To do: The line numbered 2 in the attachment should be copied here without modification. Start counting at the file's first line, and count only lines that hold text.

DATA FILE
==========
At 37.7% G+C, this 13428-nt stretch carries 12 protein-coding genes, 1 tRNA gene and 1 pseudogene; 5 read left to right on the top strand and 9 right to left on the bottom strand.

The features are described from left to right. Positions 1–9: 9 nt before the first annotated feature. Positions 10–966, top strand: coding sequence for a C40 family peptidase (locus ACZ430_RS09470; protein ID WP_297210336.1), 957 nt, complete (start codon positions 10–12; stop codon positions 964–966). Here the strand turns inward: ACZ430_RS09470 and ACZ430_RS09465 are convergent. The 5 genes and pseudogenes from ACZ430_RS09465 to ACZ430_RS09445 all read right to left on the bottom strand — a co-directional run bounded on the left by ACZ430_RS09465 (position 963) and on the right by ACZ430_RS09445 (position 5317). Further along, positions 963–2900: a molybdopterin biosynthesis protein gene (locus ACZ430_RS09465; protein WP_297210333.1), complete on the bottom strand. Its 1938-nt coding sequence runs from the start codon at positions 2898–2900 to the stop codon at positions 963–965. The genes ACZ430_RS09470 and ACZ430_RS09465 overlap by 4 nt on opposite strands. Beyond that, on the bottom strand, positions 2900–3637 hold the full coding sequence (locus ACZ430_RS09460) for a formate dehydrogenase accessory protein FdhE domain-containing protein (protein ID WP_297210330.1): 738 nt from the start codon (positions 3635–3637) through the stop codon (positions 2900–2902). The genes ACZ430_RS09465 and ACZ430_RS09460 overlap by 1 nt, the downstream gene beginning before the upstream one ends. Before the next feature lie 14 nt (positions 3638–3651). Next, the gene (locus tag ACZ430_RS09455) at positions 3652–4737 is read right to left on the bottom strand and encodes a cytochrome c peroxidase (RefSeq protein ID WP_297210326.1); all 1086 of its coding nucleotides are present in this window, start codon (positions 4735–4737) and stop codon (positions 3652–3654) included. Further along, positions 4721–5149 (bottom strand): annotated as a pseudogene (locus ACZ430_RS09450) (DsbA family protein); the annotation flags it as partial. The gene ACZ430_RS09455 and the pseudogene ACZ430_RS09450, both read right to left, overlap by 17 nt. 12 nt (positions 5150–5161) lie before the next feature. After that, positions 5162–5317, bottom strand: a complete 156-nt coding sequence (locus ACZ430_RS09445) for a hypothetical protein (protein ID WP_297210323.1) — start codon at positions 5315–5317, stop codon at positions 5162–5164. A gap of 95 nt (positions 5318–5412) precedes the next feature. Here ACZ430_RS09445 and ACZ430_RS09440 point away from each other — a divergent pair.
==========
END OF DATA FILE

The features are described from left to right. Positions 1–9: 9 nt before the first annotated feature. Positions 10–966, top strand: coding sequence for a C40 family peptidase (locus ACZ430_RS09470; protein ID WP_297210336.1), 957 nt, complete (start codon positions 10–12; stop codon positions 964–966). Here the strand turns inward: ACZ430_RS09470 and ACZ430_RS09465 are convergent. The 5 genes and pseudogenes from ACZ430_RS09465 to ACZ430_RS09445 all read right to left on the bottom strand — a co-directional run bounded on the left by ACZ430_RS09465 (position 963) and on the right by ACZ430_RS09445 (position 5317). Further along, positions 963–2900: a molybdopterin biosynthesis protein gene (locus ACZ430_RS09465; protein WP_297210333.1), complete on the bottom strand. Its 1938-nt coding sequence runs from the start codon at positions 2898–2900 to the stop codon at positions 963–965. The genes ACZ430_RS09470 and ACZ430_RS09465 overlap by 4 nt on opposite strands. Beyond that, on the bottom strand, positions 2900–3637 hold the full coding sequence (locus ACZ430_RS09460) for a formate dehydrogenase accessory protein FdhE domain-containing protein (protein ID WP_297210330.1): 738 nt from the start codon (positions 3635–3637) through the stop codon (positions 2900–2902). The genes ACZ430_RS09465 and ACZ430_RS09460 overlap by 1 nt, the downstream gene beginning before the upstream one ends. Before the next feature lie 14 nt (positions 3638–3651). Next, the gene (locus tag ACZ430_RS09455) at positions 3652–4737 is read right to left on the bottom strand and encodes a cytochrome c peroxidase (RefSeq protein ID WP_297210326.1); all 1086 of its coding nucleotides are present in this window, start codon (positions 4735–4737) and stop codon (positions 3652–3654) included. Further along, positions 4721–5149 (bottom strand): annotated as a pseudogene (locus ACZ430_RS09450) (DsbA family protein); the annotation flags it as partial. The gene ACZ430_RS09455 and the pseudogene ACZ430_RS09450, both read right to left, overlap by 17 nt. 12 nt (positions 5150–5161) lie before the next feature. After that, positions 5162–5317, bottom strand: a complete 156-nt coding sequence (locus ACZ430_RS09445) for a hypothetical protein (protein ID WP_297210323.1) — start codon at positions 5315–5317, stop codon at positions 5162–5164. A gap of 95 nt (positions 5318–5412) precedes the next feature. Here ACZ430_RS09445 and ACZ430_RS09440 point away from each other — a divergent pair.